Stipulated Judgment May Not Have Contained Magic Words, But It Was Sufficient To Express Parties’ Intent To Waive Confidentiality And Allow Enforcement
Daly v. Oyster, B249255 (2/1 July 29, 2014) (Chaney, Johnson, Wiley) (published) deals with that nettlesome situation that sometimes arises after mediation when papers are not filed with the court, the case is eventually dismissed, and one of the parties then seeks to enforce the settlement. Does the confidentiality of mediation prevent introduction of the stipulated judgment into evidence? Has a party simply waited too long to enforce the agreement? Has the court lost jurisdiction to enforce?
In 1981 Joanne Daly and David Oyster married. In 2004 they separated. In 2005, Daly filed a marital dissolution petition. In June 2006, the parties entered into a stipulated judgment following mediation. In May 2011, the superior court dismissed Daly's petition for lack of prosecution. In June 2011, Daly filed a second dissolution petition to enforce the stipulated judgment. Apparently wanting to open up the proceedings and seek modifications, Oyster objected to admission of the stipulated judgment on the ground it was protected by the mediation privilege, Evid. Code section 1119.
The Court of Appeal, however, disagreed with Oyster. One exception to mediation confidentiality is a written settlement agreement providing “that it is admissible or subject to disclosure or that it is enforceable or binding, or words to that effect.” That little tail -- “words to that effect” – means that magic words are not necessary. It is enough if the terms unambiguously signify the parties’ intent to disclose the agreement or be bound by it. Such was the case here: “The parties agreed the court would enforce the document, which it could not do unless the document was disclosed to it.”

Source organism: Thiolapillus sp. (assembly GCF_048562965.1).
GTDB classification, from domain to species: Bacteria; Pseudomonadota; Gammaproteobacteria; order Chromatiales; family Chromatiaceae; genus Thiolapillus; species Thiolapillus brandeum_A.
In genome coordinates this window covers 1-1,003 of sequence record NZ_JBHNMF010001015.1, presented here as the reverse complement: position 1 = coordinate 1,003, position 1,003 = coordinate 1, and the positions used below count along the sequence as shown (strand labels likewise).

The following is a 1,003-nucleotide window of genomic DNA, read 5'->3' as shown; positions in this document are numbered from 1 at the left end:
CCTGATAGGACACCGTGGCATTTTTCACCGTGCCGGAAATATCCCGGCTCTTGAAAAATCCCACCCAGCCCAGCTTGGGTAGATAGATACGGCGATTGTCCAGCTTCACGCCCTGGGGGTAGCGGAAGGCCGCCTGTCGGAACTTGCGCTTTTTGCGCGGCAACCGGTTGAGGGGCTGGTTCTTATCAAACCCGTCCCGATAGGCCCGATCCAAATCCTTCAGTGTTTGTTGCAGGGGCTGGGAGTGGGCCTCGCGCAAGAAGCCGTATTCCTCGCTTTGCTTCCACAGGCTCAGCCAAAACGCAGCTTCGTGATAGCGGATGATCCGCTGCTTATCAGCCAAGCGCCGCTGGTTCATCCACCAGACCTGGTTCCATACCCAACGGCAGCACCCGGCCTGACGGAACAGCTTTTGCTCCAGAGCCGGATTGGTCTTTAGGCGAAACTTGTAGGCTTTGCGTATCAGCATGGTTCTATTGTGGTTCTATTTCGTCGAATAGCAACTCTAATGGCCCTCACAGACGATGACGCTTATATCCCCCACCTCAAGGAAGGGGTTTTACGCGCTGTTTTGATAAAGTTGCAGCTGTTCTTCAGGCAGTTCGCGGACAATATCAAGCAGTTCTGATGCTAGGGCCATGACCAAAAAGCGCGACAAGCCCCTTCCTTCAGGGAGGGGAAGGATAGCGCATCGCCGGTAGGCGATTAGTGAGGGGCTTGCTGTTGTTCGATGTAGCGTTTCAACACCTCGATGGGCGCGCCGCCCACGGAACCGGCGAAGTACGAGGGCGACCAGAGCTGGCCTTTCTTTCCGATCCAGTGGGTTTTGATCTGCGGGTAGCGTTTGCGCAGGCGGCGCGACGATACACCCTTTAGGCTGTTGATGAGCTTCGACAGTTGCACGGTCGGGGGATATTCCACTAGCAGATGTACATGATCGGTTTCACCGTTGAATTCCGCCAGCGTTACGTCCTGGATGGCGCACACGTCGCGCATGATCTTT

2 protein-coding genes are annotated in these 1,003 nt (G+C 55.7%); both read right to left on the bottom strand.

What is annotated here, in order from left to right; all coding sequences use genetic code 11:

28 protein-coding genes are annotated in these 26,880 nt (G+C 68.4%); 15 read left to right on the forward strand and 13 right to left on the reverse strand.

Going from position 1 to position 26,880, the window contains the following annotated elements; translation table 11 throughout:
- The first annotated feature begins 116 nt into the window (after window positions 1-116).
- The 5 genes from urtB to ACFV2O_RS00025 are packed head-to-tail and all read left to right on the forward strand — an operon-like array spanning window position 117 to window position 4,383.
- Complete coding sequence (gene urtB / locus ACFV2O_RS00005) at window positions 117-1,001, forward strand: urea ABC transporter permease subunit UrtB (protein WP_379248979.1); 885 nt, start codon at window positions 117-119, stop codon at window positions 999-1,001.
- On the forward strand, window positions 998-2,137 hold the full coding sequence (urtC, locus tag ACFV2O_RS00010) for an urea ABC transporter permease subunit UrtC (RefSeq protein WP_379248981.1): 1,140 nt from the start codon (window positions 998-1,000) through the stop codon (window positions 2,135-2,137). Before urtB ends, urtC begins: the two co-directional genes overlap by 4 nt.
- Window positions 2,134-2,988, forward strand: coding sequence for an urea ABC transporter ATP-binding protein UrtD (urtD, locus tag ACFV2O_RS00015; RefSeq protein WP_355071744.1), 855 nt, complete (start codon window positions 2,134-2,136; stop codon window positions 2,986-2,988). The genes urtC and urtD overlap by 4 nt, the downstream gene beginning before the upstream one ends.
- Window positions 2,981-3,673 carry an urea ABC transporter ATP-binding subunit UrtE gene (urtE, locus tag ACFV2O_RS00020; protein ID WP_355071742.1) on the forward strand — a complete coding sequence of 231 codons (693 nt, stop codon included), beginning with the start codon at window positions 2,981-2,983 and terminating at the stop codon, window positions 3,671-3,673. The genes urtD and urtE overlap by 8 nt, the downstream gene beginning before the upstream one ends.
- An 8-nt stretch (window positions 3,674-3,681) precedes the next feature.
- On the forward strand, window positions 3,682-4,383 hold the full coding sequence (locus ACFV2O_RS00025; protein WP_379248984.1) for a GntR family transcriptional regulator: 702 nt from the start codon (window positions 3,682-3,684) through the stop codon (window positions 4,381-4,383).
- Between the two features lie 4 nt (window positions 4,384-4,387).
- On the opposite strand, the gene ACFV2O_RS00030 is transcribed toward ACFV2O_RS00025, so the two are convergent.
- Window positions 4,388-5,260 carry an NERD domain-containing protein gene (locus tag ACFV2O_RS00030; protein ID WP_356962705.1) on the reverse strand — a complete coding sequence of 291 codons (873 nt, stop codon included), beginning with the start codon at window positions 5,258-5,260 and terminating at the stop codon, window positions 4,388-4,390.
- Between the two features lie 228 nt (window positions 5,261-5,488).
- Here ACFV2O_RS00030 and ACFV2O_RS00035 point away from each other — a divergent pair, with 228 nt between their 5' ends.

Did the time to enforce the stipulated settlement run out, given that the divorce took longer than five years, and the underlying case was dismissed after five years? No – there was no authority that the statute of limitations for asserting breach of the agreement created a deadline for seeking to enforce it. But for good measure, even if a statute of limitations was running, Daly could have filed the stipulation until the case was dismissed in June 2011, after which she would have had four years to sue for breach of a written agreement.
PRACTICE TIP: Include language that your settlement agreement, achieved through mediation, is admissible, subject to disclosure to the court, enforceable, and binding, and you eliminate one problem encountered by Daly.